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Excerpt from Oral History Interview with Lonnie Poole, March 22, 1999. Interview I-0085. Southern Oral History Program Collection (#4007) See Entire Interview >>

Failing venture starts to succeed

Poole describes turning the "first important corner" in setting up his waste disposal business: convincing counties to turn their landfill operations over to him. He told public landfill operators he was willing to clean up their filthy landfills, but wanted to charge people to deposit their waste in them. The pitch did not work, and as Poole and his employee were giving up, offers started arriving, asking Poole to manage public landfills.

Citing this Excerpt

Oral History Interview with Lonnie Poole, March 22, 1999. Interview I-0085. Southern Oral History Program Collection (#4007) in the Southern Oral History Program Collection, Southern Historical Collection, Wilson Library, University of North Carolina at Chapel Hill.

Full Text of the Excerpt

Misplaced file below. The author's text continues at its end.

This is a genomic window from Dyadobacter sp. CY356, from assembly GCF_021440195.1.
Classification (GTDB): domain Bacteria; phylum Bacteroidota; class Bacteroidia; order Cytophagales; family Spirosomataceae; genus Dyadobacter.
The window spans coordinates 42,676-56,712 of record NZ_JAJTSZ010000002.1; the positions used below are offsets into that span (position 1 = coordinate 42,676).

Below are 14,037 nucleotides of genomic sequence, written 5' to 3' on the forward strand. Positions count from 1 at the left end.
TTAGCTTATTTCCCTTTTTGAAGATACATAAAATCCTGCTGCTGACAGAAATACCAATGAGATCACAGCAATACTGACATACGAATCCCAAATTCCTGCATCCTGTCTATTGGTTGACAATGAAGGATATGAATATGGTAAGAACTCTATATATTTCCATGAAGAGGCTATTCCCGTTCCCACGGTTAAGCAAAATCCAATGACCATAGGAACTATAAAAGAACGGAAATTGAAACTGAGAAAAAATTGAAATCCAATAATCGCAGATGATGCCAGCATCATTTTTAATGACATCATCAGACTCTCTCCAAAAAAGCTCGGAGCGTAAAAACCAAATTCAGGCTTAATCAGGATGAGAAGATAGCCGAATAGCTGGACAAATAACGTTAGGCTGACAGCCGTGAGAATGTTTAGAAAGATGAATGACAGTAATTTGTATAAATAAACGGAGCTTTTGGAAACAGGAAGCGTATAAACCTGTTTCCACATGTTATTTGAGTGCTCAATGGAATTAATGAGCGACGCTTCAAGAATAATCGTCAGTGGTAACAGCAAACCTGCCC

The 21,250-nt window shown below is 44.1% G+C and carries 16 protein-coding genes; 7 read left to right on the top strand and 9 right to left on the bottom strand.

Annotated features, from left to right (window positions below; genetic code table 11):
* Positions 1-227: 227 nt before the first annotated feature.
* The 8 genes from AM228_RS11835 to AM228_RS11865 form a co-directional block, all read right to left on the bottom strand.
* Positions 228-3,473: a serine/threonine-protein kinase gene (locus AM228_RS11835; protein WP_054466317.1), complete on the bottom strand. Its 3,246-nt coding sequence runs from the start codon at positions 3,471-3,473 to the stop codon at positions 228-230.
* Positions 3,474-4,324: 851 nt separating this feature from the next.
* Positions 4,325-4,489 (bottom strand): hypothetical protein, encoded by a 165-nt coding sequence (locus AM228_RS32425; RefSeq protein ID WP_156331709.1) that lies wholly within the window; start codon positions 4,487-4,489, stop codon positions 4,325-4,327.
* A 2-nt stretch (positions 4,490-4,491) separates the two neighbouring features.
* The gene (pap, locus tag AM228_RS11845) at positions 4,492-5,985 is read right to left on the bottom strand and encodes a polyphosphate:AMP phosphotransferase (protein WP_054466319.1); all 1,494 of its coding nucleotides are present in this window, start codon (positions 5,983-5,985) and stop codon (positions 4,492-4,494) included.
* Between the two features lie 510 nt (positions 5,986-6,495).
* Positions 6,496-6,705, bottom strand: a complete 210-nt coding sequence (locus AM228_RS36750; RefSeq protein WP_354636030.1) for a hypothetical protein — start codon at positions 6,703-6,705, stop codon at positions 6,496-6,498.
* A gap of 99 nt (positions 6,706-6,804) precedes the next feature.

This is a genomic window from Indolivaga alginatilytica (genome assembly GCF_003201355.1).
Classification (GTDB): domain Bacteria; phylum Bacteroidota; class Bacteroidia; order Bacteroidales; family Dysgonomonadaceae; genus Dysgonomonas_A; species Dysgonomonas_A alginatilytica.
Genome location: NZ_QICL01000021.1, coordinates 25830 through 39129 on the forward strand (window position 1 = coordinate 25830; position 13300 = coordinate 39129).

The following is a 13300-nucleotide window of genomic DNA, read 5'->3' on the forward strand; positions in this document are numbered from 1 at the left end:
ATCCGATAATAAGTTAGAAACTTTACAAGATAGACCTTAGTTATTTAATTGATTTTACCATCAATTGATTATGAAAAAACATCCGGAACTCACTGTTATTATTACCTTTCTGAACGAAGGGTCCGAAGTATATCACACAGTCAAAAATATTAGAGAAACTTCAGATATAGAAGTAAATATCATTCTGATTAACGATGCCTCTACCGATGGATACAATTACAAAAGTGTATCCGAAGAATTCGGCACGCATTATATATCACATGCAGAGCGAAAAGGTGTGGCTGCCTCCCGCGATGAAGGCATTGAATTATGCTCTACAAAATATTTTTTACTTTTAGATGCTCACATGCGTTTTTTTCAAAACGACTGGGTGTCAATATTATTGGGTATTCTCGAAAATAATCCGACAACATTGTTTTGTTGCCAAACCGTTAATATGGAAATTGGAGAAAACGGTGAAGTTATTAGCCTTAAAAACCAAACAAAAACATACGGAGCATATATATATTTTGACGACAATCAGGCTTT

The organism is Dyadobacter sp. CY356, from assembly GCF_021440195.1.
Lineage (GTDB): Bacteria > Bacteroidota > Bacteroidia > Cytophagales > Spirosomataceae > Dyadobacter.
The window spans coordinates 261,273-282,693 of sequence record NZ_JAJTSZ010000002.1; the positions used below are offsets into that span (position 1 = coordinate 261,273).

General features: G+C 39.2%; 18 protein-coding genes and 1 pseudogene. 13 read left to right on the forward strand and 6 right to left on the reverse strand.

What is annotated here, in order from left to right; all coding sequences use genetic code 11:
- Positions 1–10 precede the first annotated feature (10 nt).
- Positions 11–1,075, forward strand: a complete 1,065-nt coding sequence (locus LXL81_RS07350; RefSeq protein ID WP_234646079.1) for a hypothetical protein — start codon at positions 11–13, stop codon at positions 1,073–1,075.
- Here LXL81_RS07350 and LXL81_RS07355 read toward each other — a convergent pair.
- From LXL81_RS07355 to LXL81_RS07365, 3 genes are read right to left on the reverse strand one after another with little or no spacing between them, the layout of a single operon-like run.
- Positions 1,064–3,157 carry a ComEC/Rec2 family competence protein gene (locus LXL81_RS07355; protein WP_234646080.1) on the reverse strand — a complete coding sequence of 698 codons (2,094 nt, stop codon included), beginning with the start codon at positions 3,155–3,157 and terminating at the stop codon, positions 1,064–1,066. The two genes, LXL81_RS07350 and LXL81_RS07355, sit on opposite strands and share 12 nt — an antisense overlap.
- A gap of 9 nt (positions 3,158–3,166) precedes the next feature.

JM: How did you turn the first important corner in the business? LP The first important corner was very slow coming. As a matter of fact, well there were a couple of important corners. Let me tell you about meeting another person. I guess I had been in business about three or four months. We had incorporated. I'm just running all over the state. Talking with any county or city that would talk to me, trying to talk them into privatizing their landfill operations. They were basically dumps. I was going to clean them up, do it the way it was supposed to be done, and then charge a user fee. JM: You weren't talking about selling a management service. You were talking about acquiring them, is that right? LP: That was right. I was going to come in. There were some laws beginning to emerge that said you had to get rid of the open burning dumps. They were a health hazard. My sales pitch was that I'll come in and I'll clean it up. I'll put the fire out. I'll kill off the rats, get rid of the stench, bury all that stuff and then run it like a sanitary landfill. In return I'm going to put up a gate, and I'm going to limit access. I'm going to charge people to bring their garbage here, which everybody thought I was an idiot. That that was the craziest thing they'd ever heard of. It was totally foreign. But nevertheless that was the concept, and I was running around trying to talk folks into that. My wife's cousin had married a young man named John Bradsher. He was a CPA. He was just up the street here on Six Forks Road at North Hills Shopping Center at a thing here called North Hills Office Mall, and I didn't have an office. We had two small kids and an even smaller apartment. It was not a home office sort of arrangement. So I had made arrangements. John had an extra office, and I had borrowed that office, which is where I kind of hung my hat. I'm there one day and Greg Poole called and said he would like for me to meet a young man that he thought had a lot of possibilities. I said, 'Well this is a great idea. We don't have any business. It's always good to meet people that have a lot of possibilities so sure. I've got time.' Over he comes and I'm there in my little small office. The only way you could really get a chair in this office was to kind of turn it sideways and in walks a man by the name of Jim Perry. Jim is getting out of the Air Force. He has a management, the equivalent of an MBA degree. It's a management in, Master's in Business Management. Anyway, it's a Southern California degree. He had an undergraduate degree in Ag Engineering at NC State. He was just as impressive as Greg had told me he would be. He was looking for a job. I didn't really have a job to offer, but I was thoroughly impressed with him. We talked and I said, 'Well, all I can tell you is what I plan on doing.' So I laid out what the plan was. He said that that sounded really good, and how much could I pay. I said, 'Well, not very much. But just to kind of keep me going, I'm making four dollars and fifty cents an hour or about that. So you probably ought to make a little less, so it'll be four dollars an hour', which was not a lot of money. What needed to be done was to find someone that we could talk into privatizing these landfills. He did have a car. JM: Key asset. LP: I made him an offer of a job, and he took it. So Jim Perry who is now the President and Chief Operating Officer of this company and one of its major owners joined the company. I don't know if I have kind of made this up later but people have always said, 'What did you tell him that you wanted him to do?' I have always said, 'Jim you need to go do something important, and you need to do it quick.' So anyway, Jim joined the company, and we divvied the state up. He took half of it and I took half of it. We went out to sell people on the idea of us doing their garbage service. Things didn't go well. About a year later, we're really examining whether or not this is really going to work at all. In the meantime, Wake County had employed me to do a consulting study for them and to develop a solid waste management plan. JM: How did you find that bit of consultancy work? LP: Well that was really easy, and it brought in money and paid some bills. But by this time, Jim at four dollars an hour and me at four fifty an hour plus we were paying each other six cents a mile for car, this was really cutting into our equity. JM: I'm sorry, I didn't put the question very well. What was the connection that led to that consultancy work? How did you have this connection with Wake County? LP: I was trying to talk Wake County into--. JM: Your notion. LP: Into the notion of doing landfills. Well at the time, City of Raleigh had a landfill, okay and Wake County did not. Wake County thought that it needed a plan. Wake County had never been involved in the garbage. City of Raleigh had always been kind of the way it was done. So Wake County said, 'Okay why don't you do us a plan because we've got a lot of trash out in the remote areas, the non-incorporated areas?' So that was what it really was all about. Anyway, after about a year, we still didn't have any business, and we talked it over, and we decided that we were just draining our equity. Greg had a job at MacGregor Downs to develop streets, put in water, and sewer. MacGregor Downs is a golf course community that his father had started and that the general manager, president and general manager would be probably retiring within a year or two. So it was a good fall back position. It was something that he thought I could do. So if I would, to go out and understudy Charlie Harris, the President. So I talked to Jim about it and I said, 'Jim this is kind of the way I think I'm going to have to go. We just aren't hitting it here with the--I mean there's a lot of resistance to privatization of garbage. So what we need to do is give it a rest a little bit and do some other things, but still do it on the side and maybe something will come out of it.' Jim went to work for the Credit Union, North Carolina Employees' Credit Union, and I went to work for MacGregor Downs Development Company. Within I think around just a few months, maybe a couple of months, we got a letter first from Wake County that they did in fact think they needed to put in a landfill. If I were to find a site and get it up and going. So there is a contract, which later turned into two landfills. They thought they needed two landfills. So we were going to have two. I was also awarded a contract to do the same thing by the City of Henderson in Vance County. And shortly thereafter I got another proposal we had put out was to find and construct a landfill in New Hanover County. All of a sudden now we've got business and two full-time jobs.